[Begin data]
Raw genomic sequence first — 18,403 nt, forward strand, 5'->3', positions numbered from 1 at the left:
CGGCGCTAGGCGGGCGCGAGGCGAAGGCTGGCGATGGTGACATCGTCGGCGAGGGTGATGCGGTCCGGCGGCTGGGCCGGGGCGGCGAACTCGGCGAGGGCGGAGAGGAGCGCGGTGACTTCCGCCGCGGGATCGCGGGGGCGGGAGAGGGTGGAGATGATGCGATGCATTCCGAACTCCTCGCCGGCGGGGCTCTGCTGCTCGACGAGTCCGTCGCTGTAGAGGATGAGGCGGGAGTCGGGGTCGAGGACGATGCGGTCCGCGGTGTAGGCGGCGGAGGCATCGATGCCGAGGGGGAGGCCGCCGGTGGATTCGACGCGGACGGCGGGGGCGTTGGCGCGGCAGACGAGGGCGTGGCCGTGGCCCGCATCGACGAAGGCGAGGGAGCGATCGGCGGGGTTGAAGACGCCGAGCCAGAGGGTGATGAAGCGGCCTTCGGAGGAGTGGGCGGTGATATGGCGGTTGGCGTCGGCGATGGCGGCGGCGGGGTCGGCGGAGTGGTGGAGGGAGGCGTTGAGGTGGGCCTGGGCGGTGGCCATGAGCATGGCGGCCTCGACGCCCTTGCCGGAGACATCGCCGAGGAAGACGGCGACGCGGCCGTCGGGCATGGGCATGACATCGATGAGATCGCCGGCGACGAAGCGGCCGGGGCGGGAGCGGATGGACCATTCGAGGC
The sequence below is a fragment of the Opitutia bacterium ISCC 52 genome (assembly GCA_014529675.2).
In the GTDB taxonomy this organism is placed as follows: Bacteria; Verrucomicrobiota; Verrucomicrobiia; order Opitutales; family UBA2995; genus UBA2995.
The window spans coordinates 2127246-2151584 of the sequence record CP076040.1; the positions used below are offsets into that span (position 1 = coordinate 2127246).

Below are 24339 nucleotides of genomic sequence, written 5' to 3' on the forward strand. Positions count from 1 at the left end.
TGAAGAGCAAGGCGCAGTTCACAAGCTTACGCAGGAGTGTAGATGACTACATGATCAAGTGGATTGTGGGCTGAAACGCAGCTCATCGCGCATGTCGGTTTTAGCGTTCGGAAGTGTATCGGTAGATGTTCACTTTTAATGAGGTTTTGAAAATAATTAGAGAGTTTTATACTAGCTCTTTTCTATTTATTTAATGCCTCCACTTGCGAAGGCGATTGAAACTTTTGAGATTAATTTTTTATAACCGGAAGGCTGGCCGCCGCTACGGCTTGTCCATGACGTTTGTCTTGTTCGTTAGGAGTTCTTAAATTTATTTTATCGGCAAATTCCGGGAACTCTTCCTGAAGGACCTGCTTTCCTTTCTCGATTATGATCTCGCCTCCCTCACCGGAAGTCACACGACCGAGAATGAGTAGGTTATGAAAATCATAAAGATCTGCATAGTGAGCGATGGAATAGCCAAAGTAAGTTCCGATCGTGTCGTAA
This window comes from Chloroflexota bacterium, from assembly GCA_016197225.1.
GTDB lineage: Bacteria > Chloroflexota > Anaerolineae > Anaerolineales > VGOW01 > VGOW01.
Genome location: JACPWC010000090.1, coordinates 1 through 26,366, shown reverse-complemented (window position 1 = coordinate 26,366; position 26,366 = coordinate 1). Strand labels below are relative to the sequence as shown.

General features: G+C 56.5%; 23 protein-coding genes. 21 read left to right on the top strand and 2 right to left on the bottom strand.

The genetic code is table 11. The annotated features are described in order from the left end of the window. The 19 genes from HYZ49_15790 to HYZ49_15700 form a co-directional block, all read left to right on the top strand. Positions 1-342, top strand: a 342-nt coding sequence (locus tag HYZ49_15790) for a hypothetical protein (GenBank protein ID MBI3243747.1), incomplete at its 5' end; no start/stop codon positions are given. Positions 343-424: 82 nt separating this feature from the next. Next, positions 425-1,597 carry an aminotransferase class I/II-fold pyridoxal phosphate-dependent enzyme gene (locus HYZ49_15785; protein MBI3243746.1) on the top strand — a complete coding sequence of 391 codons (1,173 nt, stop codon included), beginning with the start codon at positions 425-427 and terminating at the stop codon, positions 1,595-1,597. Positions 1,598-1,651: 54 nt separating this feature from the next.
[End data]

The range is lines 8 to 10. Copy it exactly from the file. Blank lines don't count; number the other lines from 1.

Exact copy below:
This window comes from Chloroflexota bacterium, from assembly GCA_016197225.1.
GTDB lineage: Bacteria > Chloroflexota > Anaerolineae > Anaerolineales > VGOW01 > VGOW01.
Genome location: JACPWC010000090.1, coordinates 1 through 26,366, shown reverse-complemented (window position 1 = coordinate 26,366; position 26,366 = coordinate 1). Strand labels below are relative to the sequence as shown.